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State Education Board Takes Formal Step Toward Punishing School District Leaders Who Mandate Masks

Florida Education Commissioner Richard Corcoran speaks during an October press conference at Bayview Elementary School in Fort Lauderdale where he and Gov. Ron DeSantis, left, announced a plan to raise the minimum starting salary for teachers.
The Miami Herald
Florida Education Commissioner Richard Corcoran speaks during an October press conference at Bayview Elementary School in Fort Lauderdale where he and Gov. Ron DeSantis, left, announced a plan to raise the minimum starting salary for teachers.

The Florida Board of Education voted to punish Broward County Public Schools, and another school district, for imposing strict mask requirements in violation of new state rules, listing a range of possible sanctions including the removal of school board members from their elected positions.

“Every school board member and superintendent has the duty to comply with the law, whether they agree with it or not,” said state education commissioner Richard Corcoran during an emergency meeting held via conference call Tuesday evening. Corcoran is the former Republican speaker of the Florida House and Gov. Ron DeSantis’ pick to oversee education in the state.

The state board directed Corcoran “to take all legal steps” to enforce the new state regulations, which guarantee parents the right to decide if their children wear masks at school.

Board chair Tom Grady, a former Republican state lawmaker, outlined the potential consequences they could face.

“That may include withholding funds from the district — although I would add a footnote that I do not want to withhold funds in a way that would harm any child in any district,” Grady said.

“It may involve withholding salaries. It may involve removing officers,” said Grady. “It may involve reviewing district conduct. It may involve public records requests to see how monies are being spent within the district, including whether they're being spent for public relations or political purposes contrary to their constitutional mandate. It would include enhanced reporting and accountability to this board.

“And I would also add a report to the Legislature with recommendations for the Legislature … to take whatever additional steps may be necessary,” Grady said.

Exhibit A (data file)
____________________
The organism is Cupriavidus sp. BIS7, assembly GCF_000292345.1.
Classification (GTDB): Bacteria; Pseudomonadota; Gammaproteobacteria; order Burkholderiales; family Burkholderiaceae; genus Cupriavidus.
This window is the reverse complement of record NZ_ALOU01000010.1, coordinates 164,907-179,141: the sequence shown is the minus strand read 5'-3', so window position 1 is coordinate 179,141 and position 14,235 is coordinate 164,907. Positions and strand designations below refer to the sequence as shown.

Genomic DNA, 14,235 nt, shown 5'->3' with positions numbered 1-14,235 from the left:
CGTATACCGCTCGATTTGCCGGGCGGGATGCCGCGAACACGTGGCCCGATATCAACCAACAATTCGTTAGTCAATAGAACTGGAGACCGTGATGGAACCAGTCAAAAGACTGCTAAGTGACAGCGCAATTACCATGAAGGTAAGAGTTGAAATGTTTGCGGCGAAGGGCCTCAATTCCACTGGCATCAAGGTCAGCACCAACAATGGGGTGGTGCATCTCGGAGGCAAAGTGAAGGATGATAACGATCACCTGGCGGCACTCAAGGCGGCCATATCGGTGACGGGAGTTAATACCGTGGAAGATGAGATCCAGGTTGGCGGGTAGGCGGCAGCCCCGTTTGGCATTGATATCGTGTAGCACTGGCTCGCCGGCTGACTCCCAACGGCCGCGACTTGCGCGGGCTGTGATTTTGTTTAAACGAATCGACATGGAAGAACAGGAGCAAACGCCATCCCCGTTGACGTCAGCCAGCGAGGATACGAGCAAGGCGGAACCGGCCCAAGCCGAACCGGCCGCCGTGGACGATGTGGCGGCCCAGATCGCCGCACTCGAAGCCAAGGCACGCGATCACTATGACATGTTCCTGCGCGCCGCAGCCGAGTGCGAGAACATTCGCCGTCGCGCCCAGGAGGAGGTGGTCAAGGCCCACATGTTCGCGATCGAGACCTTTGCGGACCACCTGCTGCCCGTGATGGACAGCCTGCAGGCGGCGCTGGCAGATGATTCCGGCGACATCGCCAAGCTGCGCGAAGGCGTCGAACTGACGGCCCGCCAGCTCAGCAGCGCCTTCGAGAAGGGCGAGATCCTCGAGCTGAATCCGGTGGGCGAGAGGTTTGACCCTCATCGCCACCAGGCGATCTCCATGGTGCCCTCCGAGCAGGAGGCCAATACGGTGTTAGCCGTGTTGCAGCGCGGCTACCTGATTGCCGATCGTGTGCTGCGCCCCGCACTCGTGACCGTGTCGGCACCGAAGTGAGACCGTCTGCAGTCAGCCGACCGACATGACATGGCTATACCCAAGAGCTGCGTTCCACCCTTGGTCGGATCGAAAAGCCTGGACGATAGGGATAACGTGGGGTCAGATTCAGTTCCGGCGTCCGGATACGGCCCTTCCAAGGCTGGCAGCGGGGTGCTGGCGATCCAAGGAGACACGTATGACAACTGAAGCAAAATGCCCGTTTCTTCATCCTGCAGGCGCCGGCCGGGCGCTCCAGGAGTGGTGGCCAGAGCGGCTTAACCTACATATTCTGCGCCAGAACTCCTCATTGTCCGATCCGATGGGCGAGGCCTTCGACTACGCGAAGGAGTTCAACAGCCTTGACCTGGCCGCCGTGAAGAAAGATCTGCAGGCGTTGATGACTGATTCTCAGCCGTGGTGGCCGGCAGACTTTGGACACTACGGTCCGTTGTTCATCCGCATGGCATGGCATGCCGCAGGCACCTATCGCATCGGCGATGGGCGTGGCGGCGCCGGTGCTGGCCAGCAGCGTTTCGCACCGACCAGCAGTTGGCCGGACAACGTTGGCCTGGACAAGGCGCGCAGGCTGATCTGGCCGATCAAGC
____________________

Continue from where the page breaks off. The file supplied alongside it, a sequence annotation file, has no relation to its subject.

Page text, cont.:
During the nearly three-hour meeting, board members grilled Broward interim Superintendent Vickie Cartwright and Alachua County Public Schools Superintendent Carlee Simon about their districts’ refusal to follow the state rules.

For Cartwright, it was the start of just her third week on the job. She is leading the district while the school board looks for a permanent superintendent to replace Robert Runcie, who resigned while fighting a perjury charge related to a state investigation of the 2018 Parkland school shooting.

Cartwright argued the regulations were broad and did not expressly prohibit the district’s strategy of requiring a medical professional’s approval to “opt out” of wearing masks.

She also defended the district’s position by outlining the alarming COVID-19 conditions in Broward County, including increasing hospitalizations of children.

Cartwright also reiterated the argument she made in a letter to Corcoran last week: The district is facing a lawsuit from parents of students with disabilities and severe medical conditions who argue they would not be able to send their children to school safely unless masks are mandatory.

“When we start taking away the rights of students with disabilities — because we're unable to provide them with a free and appropriate public education in the least restrictive environment — that is something that is very alarming to us,” said Cartwright, referencing federal laws that protect students with disabilities’ access to education.